You are an American citizen and many in this world would give up everything they have to flaunt that passport (more from Gujarat where I live). But in you, I see this ancient land called India. I know, the world is changing. India is changing too. Very drastically. There are intimate moments when I feel you are as beautiful, kind, compassionate as our fascinating, layered land called India.

When I gave you the bag of kurtas in the shop and told you, ‘This is your birthday gift’, you told me, ‘No, no I have seen this. There’s no surprise. You have to surprise me.”

I wish you health, knowledge, love for nature and people from all walks of life. And may life always spring up happy surprises for you.

I will wait for the day when you will grow up and read this blog and realize you have been a real wonderful and precious gift to all of us.

We love you deeply. Happy Birthday, Sarthak.

The secret banks of our moms and grandmoms

Honey, it’s all about money now in India. All of us are talking about money. In offices, homes, cafeterias and during morning walks too. And out mothers and grandmothers are  talking about it too. In a little different way. Sometimes sheepishly, sometimes with a little reluctance. Thanks to recent demonetization in India, many people are discovering the interesting relationship their  moms and grandmoms share with money.

After the scrapping of Rs 500 and Rs 1000 notes on November 8, many households are now seeing something which is really ‘note’worthy. My friend’s 82 year old granny has just handed him over her priceless Rs 23,000 to him so that he could deposit in the bank. My friend tells me with a sense of utter surprise ruling his voice, “Never knew aai (in Odisha, we call maternal grandmother as ‘aai’) had so much of money with her. Now, I understand how she always managed to give us (her grandchildren) money to eat aloo chop and rosogulla or to buy new clothes for our birthdays.”

Just two days prior to the demonetization, when my friend’s father had asked his wife (my friend’s mom) whether she had some extra money with her, she had refused point blank telling she had no cash lying with her. And when the demonetization process was announced, she had no option but to reluctantly hand over a stack of crisp Rs 500 and Rs 1000 notes to her husband as the scrapped notes need to be either exchanged/deposited in the banks.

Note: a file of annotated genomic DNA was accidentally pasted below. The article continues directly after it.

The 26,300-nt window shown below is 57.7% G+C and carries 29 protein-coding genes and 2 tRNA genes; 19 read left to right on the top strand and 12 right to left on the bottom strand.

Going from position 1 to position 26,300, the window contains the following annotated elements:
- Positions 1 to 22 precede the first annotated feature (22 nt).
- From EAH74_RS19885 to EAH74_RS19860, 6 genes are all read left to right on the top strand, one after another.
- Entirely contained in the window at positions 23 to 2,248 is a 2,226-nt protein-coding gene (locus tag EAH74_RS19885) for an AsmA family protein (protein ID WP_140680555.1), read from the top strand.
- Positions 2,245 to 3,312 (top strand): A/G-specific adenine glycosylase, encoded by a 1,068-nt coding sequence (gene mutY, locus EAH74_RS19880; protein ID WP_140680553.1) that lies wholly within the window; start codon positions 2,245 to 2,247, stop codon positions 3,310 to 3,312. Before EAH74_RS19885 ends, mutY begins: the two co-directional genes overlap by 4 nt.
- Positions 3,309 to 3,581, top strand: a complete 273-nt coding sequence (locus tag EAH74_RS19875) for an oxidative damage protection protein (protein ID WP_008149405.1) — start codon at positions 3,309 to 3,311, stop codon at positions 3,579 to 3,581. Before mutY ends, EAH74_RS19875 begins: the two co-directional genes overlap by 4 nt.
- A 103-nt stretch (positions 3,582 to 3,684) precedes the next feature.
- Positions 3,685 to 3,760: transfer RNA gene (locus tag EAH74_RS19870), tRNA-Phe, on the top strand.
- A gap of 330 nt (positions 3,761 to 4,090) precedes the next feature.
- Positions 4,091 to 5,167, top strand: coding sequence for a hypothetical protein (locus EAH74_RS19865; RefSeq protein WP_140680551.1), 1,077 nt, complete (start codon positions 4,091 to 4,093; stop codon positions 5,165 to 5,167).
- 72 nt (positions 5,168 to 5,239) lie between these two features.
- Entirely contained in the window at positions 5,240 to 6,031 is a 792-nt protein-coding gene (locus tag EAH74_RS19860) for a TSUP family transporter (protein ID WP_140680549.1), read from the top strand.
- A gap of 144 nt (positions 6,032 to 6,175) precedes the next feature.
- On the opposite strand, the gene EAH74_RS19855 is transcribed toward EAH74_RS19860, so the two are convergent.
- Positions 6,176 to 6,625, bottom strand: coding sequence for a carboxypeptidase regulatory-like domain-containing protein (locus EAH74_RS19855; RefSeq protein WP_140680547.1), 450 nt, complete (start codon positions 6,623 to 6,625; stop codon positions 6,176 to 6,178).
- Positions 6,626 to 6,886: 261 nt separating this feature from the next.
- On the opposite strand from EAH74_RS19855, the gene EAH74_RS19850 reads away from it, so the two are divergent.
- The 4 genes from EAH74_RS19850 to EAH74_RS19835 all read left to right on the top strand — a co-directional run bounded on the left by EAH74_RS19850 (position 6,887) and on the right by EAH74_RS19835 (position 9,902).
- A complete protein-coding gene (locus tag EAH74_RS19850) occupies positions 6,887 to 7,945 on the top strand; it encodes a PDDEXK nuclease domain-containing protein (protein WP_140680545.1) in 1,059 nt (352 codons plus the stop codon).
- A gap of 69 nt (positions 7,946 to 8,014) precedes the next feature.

Well, I am a great admirer of mothers and grandmothers who manage their households with great caution and loads of charm too. They can put any finance minister to shame. Not many of them earn a regular income.They manage to save the money from their household budgets. They save the money the receive from their loved ones on special occasions.Their saving smells love. And their precious savings is put in their secret little banks tucked away carefully in cupboards, in between silk saris, in little pouches or purses. That gives them the freedom to pamper their daughters, sons, grandchildren, domestic helps in myriad ways and once in a while for their own shopping too. Thanks to their secret wealth, many of us have enjoyed loads of chocolates, ice-creams, samosas, new clothes, shoes and the like.  Aah, the pleasure of receiving money from your mom, aunt or grandmom. No salary slip can match that pleasure.

Even as I am writing this, I am fondly remembering  my mother’s secret bank. A couple of days after she passed away,  while arranging her wardrobe I found many little purses, colorful envelopes containing cash. If I remember correctly, I found cash worth Rs 32,000. And then I also remembered  how my mother used to give me cash during my annual visits to buy something for myself and my husband. Giving me money was one of the many ways to express her love for me.

.So, let us celebrate the secret banks of India’s mothers and grandmothers. Homes will not feel the same without this fabulous wealth. These little secret bank makes us feel so rich. And so loved too.

I want to hug the Bay of Bengal

I woke up today morning, telling my husband, “I want to hug the Bay of Bengal.”

The Bay of Bengal is an emotion for me. An intense emotion. It’s much more than an ocean. I have grown up with it. I remember crying as a child when the rising waves took away my little shoes. My mother consoled me by saying, “The sea will not take anything away from you, it will give you back your shoes. Remember to always love the sea.”  The sea returned my shoes. The love lingered.

Both my parents loved the Bay of Bengal. We immersed the ashes of my father in the temple town of Puri which is home to the Bay Of Bengal. I feel, parts of my parents’ soul now remain in the Bay of Bengal. So, I feel at home with the rising waves, the falling waves, the rolling waves, the mellowed setting Sun suddenly disappearing in the horizon leaving no trace of its existence till the next morning and the cool breeze that strokes your cheeks as the dark nights become darker.

Years ago, I spent a mildly cool December morning all by myself on the shores of the Bay of Bengal to clear the cobwebs in my mind. My heart was full of agony, hurt and pain.My mind was a cluttered one. I had lost my way. I was afraid to grab tomorrow. I sat down to just look at the waves even as wild thoughts moved in a synchronized rhythm in my mind. I just sat there looking at waves. I didn’t know then anything about the ‘Art of Just Being.’ By the time I left the waves behind, I was clear in my heart and mind to move forward. The Bay Of Bengal gave me the strength, the wings to leave the ruins of the past behind and embrace the light of a journey ahead.  Sometimes the sound of waves on an otherwise silent morning gives you strength to listen deep within.